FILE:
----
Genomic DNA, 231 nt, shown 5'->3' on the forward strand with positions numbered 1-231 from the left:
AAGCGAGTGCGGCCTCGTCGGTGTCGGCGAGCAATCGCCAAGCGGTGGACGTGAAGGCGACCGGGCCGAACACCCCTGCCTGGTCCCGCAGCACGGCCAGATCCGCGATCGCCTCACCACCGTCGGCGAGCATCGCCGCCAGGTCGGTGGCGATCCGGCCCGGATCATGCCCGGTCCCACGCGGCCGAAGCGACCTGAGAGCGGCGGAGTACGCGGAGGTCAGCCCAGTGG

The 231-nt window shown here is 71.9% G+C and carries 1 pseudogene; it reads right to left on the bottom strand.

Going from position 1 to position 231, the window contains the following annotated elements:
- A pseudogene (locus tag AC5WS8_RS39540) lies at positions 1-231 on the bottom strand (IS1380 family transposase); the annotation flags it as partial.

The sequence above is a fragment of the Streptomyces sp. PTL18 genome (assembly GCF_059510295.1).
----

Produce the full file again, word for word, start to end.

Genomic DNA, 231 nt, shown 5'->3' on the forward strand with positions numbered 1-231 from the left:
AAGCGAGTGCGGCCTCGTCGGTGTCGGCGAGCAATCGCCAAGCGGTGGACGTGAAGGCGACCGGGCCGAACACCCCTGCCTGGTCCCGCAGCACGGCCAGATCCGCGATCGCCTCACCACCGTCGGCGAGCATCGCCGCCAGGTCGGTGGCGATCCGGCCCGGATCATGCCCGGTCCCACGCGGCCGAAGCGACCTGAGAGCGGCGGAGTACGCGGAGGTCAGCCCAGTGG

The 231-nt window shown here is 71.9% G+C and carries 1 pseudogene; it reads right to left on the bottom strand.

Going from position 1 to position 231, the window contains the following annotated elements:
- A pseudogene (locus tag AC5WS8_RS39540) lies at positions 1-231 on the bottom strand (IS1380 family transposase); the annotation flags it as partial.

The sequence above is a fragment of the Streptomyces sp. PTL18 genome (assembly GCF_059510295.1).